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First of all, Daegs is correct. I knew you were wireless when you mentioned the 54Mb/s (that means 54 Million bits of data each second) being transmitted between your computer and the wireless modem/router that you have for your dsl connection. Whenever testing an internet connection, I always recommend running it with an ethernet cable as wireless is not nearly as reliable as many people think. The further you are away from the modem/router, the more unreliable that connection can become.

Having troubleshot many dsl connections over the phone with customers, I can tell you that there can be many causes for your problem. Internet connections on DSL can range from as slow as 750 thousand bits per second (750kb/s) to as high as 7.1Mb/s. The two biggest things that determine this are the speed of the service you ordered and your distance from the phone company's central office to dictate how fast a connection you CAN get. The general rule is that the further you are from the central office, the slower the connection you can get.

You did not say what operating system you had on your computer or how much memory you had installed. Yes, a security suite program CAN cause slow throughput issues, but a bigger concern is how many programs you actually have running in the background on your computer, how much memory those programs are eating up, and how labor intensive they are on the CPU (Central Processing Unit (the "INTEL" inside)). To find this out, if it is a windows based computer, hit the Ctrl,Alt,Delete buttons at the same time on your keyboard and then let go of them. This should bring up something called the Task Manager. Once in Task Manager, the number of processes, or computer programs, actually running on your computer will be in the lower left corner in the gray area. Ideally, this number should really not be much more than 40. Next to it is the cpu usage. This number should never stay anywhere near 100%. Normal should be anywhere from 0% to, perhaps, 15%. A little higher is ok, but once again, the higher this number, the more it will make your computer work and slow down anything that you may be trying to do. Finally, in the performance tab, with Windows XP at any rate, there should be an area showing physical memory. A good amount of total memory for XP, in my opinion, is about 500MB (500 Million Bytes) and up. 260MB is just barely enough to work the OS in my opinion /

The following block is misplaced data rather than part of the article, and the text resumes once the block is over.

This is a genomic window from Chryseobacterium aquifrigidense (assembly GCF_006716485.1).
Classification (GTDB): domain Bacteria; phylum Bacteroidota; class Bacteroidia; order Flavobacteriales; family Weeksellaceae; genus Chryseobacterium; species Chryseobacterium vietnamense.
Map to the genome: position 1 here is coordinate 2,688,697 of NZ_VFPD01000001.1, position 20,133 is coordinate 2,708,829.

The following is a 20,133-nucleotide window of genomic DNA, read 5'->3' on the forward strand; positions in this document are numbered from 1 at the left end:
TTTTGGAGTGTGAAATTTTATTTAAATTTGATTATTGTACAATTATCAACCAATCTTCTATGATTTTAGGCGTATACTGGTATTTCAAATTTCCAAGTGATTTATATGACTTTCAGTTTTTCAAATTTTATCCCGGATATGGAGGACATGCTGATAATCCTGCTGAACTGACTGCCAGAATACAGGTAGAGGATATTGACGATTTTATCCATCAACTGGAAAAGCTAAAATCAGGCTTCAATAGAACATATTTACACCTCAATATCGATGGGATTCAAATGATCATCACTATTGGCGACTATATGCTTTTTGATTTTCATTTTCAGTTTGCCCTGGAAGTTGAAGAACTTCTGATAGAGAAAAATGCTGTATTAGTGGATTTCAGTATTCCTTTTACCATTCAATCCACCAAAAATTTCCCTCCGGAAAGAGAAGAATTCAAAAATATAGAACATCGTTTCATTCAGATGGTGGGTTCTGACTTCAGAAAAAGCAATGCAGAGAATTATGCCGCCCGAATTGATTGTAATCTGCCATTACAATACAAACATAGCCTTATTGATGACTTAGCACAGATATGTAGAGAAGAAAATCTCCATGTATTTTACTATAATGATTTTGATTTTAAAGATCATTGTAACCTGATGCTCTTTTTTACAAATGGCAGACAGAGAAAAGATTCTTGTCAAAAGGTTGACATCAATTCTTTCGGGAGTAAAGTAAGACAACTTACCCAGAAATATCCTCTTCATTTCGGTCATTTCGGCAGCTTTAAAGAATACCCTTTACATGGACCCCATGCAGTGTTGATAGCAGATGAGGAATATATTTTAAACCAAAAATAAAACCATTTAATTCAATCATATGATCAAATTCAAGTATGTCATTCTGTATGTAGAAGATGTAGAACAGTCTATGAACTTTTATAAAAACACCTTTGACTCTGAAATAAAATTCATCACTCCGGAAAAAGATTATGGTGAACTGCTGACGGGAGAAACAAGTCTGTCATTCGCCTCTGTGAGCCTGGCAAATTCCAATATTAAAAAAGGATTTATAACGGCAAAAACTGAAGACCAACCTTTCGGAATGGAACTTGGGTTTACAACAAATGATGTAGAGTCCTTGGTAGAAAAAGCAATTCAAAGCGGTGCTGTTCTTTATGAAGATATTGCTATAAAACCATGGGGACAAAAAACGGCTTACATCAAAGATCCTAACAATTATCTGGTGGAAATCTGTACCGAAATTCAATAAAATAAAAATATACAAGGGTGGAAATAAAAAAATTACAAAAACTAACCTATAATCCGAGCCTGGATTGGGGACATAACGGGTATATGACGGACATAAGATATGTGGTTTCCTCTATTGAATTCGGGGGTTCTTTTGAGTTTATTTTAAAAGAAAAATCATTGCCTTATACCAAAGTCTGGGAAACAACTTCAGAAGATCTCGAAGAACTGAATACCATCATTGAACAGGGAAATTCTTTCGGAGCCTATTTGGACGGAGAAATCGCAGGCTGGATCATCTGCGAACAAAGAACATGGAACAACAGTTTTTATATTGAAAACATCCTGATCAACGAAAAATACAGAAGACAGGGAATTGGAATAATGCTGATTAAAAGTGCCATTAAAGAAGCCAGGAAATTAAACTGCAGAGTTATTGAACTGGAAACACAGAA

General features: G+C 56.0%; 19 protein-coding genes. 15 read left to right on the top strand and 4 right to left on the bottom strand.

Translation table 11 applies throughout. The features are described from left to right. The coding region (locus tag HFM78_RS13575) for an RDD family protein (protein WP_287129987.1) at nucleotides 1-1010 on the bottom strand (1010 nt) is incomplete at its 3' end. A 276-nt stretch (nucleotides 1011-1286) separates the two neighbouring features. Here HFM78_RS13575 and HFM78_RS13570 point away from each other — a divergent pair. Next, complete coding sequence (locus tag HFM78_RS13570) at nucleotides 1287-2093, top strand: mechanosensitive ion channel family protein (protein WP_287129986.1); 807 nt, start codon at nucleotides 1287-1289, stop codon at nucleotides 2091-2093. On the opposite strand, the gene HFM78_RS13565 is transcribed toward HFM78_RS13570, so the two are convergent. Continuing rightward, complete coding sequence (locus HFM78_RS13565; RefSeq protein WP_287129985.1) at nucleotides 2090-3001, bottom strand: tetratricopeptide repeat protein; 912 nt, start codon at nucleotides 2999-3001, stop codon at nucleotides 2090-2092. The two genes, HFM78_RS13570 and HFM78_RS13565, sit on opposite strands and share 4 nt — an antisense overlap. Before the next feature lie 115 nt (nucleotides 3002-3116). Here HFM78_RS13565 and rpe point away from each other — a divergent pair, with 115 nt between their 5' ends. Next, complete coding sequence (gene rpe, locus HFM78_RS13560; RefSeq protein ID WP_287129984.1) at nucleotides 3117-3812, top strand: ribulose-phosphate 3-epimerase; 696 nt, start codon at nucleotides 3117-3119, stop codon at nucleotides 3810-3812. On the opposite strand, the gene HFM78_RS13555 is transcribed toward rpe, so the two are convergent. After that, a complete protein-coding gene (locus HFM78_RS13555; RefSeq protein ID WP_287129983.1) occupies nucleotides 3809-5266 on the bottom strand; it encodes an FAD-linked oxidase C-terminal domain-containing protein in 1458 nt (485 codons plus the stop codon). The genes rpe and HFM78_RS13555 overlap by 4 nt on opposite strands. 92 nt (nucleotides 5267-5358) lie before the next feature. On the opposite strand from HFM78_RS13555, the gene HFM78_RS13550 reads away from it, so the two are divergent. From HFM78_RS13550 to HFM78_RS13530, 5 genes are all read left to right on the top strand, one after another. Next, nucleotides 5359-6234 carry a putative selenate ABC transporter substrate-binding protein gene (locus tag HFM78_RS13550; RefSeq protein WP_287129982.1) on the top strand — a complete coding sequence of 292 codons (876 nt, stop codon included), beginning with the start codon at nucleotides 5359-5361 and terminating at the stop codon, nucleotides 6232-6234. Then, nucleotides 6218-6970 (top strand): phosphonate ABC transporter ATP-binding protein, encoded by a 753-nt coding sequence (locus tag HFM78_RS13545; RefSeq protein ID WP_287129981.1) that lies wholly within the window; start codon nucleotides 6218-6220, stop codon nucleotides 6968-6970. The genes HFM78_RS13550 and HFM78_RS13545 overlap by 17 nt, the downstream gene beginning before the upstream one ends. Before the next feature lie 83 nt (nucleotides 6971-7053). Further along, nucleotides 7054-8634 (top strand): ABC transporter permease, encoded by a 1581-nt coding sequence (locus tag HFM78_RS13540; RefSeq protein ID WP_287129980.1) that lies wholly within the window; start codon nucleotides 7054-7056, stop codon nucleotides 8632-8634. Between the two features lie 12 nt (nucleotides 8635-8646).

To test your internet speed, one site I refer my customers to is http://www.speedtest.net . Another is infospeed.verizon.net . Both should give you a pretty good idea of how fast your connection is.

Of course, all of this means nothing of there is a problem either at the source of the video transmission or a hiccup at one of the internet transfer points along the way, neither of which you can do anything about.

If, on the other hand, the problem is on your end, two simple things to try would be to either power off your computer and modem/router, wait 30 seconds, then power up the modem/router first, wait for the lights to come back on, then turn on the computer. A slightly more drastic solution would be to find the reset button on your modem/router and hold it in for 30 seconds. Of course, this would set your modem/router back to its default settings, so any special settings would be lost when you did this.

If you have any questions about anything I've said in the above, please don't hesitate to ask.


Posted: Mar 7, 2009 11:42pm
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Hey, magicsanta, did we at least help you with your problem?
Magic! The quicker picker-upper!
MagiClyde
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Special user
Columbus, Ohio
871 Posts

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Hey, magicsanta, did we at least help you with your problem?
Magic! The quicker picker-upper!
MagicSanta
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Northern Nevada
5845 Posts

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Yes and no, the advice was sound but I coudln't get the scan done because something from Windows needed to load and I ran it for hours and it didn't load. I'm a lost cause.